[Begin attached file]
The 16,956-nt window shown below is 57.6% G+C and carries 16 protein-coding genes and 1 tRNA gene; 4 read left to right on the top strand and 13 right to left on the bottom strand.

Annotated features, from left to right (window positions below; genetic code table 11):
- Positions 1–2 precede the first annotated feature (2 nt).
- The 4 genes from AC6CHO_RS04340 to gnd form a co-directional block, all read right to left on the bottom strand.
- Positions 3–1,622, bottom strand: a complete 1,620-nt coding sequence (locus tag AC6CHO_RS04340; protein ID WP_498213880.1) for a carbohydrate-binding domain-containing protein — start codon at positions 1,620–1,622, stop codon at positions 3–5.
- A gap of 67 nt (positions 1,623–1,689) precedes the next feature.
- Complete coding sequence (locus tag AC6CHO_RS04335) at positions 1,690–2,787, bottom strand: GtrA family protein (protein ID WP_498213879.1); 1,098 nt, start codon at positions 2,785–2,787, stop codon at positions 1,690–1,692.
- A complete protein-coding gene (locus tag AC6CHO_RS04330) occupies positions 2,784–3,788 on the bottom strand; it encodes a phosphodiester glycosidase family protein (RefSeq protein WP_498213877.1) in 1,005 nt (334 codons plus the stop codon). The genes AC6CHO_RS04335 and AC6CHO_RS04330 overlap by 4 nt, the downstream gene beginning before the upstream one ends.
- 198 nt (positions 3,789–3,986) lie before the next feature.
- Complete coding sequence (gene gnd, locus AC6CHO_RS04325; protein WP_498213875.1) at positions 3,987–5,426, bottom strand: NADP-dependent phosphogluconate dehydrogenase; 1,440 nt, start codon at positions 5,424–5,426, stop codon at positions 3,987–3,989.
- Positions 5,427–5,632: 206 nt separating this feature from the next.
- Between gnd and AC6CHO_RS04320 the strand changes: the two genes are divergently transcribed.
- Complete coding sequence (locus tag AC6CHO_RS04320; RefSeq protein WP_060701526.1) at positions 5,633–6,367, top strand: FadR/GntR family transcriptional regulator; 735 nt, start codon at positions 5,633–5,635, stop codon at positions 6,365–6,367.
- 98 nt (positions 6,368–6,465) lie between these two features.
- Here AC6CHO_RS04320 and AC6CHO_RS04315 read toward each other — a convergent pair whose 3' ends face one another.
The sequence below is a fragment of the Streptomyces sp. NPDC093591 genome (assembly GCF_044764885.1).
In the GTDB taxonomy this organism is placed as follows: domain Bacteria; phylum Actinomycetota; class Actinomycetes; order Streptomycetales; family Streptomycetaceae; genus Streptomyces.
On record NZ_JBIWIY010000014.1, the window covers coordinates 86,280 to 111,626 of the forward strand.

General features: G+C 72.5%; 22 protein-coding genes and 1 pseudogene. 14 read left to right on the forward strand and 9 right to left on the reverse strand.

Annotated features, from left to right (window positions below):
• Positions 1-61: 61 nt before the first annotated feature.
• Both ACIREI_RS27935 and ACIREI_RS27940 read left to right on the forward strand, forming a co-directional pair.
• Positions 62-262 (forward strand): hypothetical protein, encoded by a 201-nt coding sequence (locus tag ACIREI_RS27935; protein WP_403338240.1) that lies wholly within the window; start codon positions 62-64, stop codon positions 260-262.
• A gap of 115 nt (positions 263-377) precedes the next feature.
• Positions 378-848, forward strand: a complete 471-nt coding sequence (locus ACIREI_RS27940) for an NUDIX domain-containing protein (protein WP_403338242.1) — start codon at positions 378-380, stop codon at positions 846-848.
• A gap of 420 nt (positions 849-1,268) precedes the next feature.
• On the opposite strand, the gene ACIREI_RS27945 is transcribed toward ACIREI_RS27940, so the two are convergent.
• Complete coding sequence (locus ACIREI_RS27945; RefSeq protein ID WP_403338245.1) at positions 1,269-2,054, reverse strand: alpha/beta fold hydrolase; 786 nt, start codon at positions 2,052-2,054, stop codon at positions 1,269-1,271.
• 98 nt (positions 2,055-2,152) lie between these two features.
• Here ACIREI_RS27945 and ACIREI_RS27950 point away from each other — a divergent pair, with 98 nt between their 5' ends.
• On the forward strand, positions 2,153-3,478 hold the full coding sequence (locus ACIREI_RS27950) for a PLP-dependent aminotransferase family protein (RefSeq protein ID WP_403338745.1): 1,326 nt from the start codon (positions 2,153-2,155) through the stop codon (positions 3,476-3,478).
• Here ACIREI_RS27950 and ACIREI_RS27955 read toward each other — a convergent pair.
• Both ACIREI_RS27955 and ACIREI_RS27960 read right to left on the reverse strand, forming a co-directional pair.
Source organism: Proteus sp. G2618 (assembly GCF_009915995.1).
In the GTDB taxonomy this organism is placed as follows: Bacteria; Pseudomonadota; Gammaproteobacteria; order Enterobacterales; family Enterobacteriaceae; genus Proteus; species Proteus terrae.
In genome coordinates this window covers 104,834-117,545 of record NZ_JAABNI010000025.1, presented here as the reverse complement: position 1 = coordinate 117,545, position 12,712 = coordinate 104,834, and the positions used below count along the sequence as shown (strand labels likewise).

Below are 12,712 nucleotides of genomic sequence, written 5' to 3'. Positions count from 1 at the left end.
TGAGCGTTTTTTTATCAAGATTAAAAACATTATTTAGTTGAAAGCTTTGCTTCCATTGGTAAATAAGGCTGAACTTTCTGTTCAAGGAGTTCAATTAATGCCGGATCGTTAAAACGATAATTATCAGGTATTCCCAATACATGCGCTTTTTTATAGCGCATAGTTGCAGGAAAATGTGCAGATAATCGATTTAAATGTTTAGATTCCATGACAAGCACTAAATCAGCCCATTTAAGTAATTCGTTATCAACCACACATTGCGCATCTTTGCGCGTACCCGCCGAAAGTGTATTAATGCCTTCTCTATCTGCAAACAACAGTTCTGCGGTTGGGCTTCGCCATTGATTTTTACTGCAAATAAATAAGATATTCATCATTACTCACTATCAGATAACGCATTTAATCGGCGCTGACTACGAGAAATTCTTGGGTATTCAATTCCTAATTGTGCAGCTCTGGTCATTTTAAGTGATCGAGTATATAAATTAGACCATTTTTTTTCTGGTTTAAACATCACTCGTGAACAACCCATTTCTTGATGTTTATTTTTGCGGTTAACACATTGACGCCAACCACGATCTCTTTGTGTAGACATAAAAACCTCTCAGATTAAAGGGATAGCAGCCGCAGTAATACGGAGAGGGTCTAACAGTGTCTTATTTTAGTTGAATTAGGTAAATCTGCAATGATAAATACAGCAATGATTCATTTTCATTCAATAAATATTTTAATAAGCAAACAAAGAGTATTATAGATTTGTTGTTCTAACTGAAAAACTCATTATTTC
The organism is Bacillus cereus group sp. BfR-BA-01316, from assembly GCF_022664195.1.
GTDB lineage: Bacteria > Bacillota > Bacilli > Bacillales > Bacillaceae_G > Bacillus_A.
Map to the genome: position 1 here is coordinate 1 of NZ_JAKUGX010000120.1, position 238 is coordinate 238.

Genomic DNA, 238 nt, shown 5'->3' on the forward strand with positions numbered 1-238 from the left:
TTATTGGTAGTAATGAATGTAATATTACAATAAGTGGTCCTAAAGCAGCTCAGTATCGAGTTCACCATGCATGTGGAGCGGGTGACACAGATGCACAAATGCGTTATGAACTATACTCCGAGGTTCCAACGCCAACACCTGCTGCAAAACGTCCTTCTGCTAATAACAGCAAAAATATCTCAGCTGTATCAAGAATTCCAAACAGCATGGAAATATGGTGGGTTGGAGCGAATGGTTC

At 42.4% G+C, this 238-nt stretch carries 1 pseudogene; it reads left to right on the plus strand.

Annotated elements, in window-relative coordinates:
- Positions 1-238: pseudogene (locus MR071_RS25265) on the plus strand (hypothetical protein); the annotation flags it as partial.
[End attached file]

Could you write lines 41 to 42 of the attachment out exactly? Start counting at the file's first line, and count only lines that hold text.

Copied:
Map to the genome: position 1 here is coordinate 1 of NZ_JAKUGX010000120.1, position 238 is coordinate 238.

Genomic DNA, 238 nt, shown 5'->3' on the forward strand with positions numbered 1-238 from the left: